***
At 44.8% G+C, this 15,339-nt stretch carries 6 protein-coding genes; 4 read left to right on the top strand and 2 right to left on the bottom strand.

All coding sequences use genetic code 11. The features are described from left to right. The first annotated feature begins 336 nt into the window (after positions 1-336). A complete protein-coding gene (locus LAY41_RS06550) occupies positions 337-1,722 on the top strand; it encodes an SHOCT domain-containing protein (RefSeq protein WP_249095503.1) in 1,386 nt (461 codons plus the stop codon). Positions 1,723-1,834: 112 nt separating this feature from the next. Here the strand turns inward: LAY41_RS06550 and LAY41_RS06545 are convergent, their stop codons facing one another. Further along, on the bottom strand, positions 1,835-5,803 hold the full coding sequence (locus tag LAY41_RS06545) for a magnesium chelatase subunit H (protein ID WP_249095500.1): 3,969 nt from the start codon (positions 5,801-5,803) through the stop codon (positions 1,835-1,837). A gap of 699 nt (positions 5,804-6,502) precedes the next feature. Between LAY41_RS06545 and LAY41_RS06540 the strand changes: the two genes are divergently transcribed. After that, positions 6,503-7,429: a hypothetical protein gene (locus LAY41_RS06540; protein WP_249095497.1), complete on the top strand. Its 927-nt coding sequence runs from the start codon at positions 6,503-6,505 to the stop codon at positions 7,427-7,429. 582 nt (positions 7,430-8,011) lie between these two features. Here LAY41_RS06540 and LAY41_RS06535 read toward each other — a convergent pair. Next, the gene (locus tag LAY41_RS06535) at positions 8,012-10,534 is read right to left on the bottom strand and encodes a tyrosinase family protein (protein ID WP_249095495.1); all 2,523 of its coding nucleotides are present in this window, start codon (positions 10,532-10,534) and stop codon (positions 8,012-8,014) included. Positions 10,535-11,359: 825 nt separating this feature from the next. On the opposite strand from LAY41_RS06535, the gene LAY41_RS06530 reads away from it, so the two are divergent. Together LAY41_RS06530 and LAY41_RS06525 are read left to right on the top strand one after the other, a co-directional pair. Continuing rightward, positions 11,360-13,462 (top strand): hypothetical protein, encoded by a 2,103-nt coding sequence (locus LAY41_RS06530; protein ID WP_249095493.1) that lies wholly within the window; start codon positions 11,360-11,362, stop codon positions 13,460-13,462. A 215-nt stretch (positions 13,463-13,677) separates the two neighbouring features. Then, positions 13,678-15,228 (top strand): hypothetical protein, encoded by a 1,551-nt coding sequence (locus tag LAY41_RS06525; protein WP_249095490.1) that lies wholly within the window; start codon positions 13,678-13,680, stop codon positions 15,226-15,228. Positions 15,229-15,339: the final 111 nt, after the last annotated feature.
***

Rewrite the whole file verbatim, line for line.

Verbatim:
At 44.8% G+C, this 15,339-nt stretch carries 6 protein-coding genes; 4 read left to right on the top strand and 2 right to left on the bottom strand.

All coding sequences use genetic code 11. The features are described from left to right. The first annotated feature begins 336 nt into the window (after positions 1-336). A complete protein-coding gene (locus LAY41_RS06550) occupies positions 337-1,722 on the top strand; it encodes an SHOCT domain-containing protein (RefSeq protein WP_249095503.1) in 1,386 nt (461 codons plus the stop codon). Positions 1,723-1,834: 112 nt separating this feature from the next. Here the strand turns inward: LAY41_RS06550 and LAY41_RS06545 are convergent, their stop codons facing one another. Further along, on the bottom strand, positions 1,835-5,803 hold the full coding sequence (locus tag LAY41_RS06545) for a magnesium chelatase subunit H (protein ID WP_249095500.1): 3,969 nt from the start codon (positions 5,801-5,803) through the stop codon (positions 1,835-1,837). A gap of 699 nt (positions 5,804-6,502) precedes the next feature. Between LAY41_RS06545 and LAY41_RS06540 the strand changes: the two genes are divergently transcribed. After that, positions 6,503-7,429: a hypothetical protein gene (locus LAY41_RS06540; protein WP_249095497.1), complete on the top strand. Its 927-nt coding sequence runs from the start codon at positions 6,503-6,505 to the stop codon at positions 7,427-7,429. 582 nt (positions 7,430-8,011) lie between these two features. Here LAY41_RS06540 and LAY41_RS06535 read toward each other — a convergent pair. Next, the gene (locus tag LAY41_RS06535) at positions 8,012-10,534 is read right to left on the bottom strand and encodes a tyrosinase family protein (protein ID WP_249095495.1); all 2,523 of its coding nucleotides are present in this window, start codon (positions 10,532-10,534) and stop codon (positions 8,012-8,014) included. Positions 10,535-11,359: 825 nt separating this feature from the next. On the opposite strand from LAY41_RS06535, the gene LAY41_RS06530 reads away from it, so the two are divergent. Together LAY41_RS06530 and LAY41_RS06525 are read left to right on the top strand one after the other, a co-directional pair. Continuing rightward, positions 11,360-13,462 (top strand): hypothetical protein, encoded by a 2,103-nt coding sequence (locus LAY41_RS06530; protein ID WP_249095493.1) that lies wholly within the window; start codon positions 11,360-11,362, stop codon positions 13,460-13,462. A 215-nt stretch (positions 13,463-13,677) separates the two neighbouring features. Then, positions 13,678-15,228 (top strand): hypothetical protein, encoded by a 1,551-nt coding sequence (locus tag LAY41_RS06525; protein WP_249095490.1) that lies wholly within the window; start codon positions 13,678-13,680, stop codon positions 15,226-15,228. Positions 15,229-15,339: the final 111 nt, after the last annotated feature.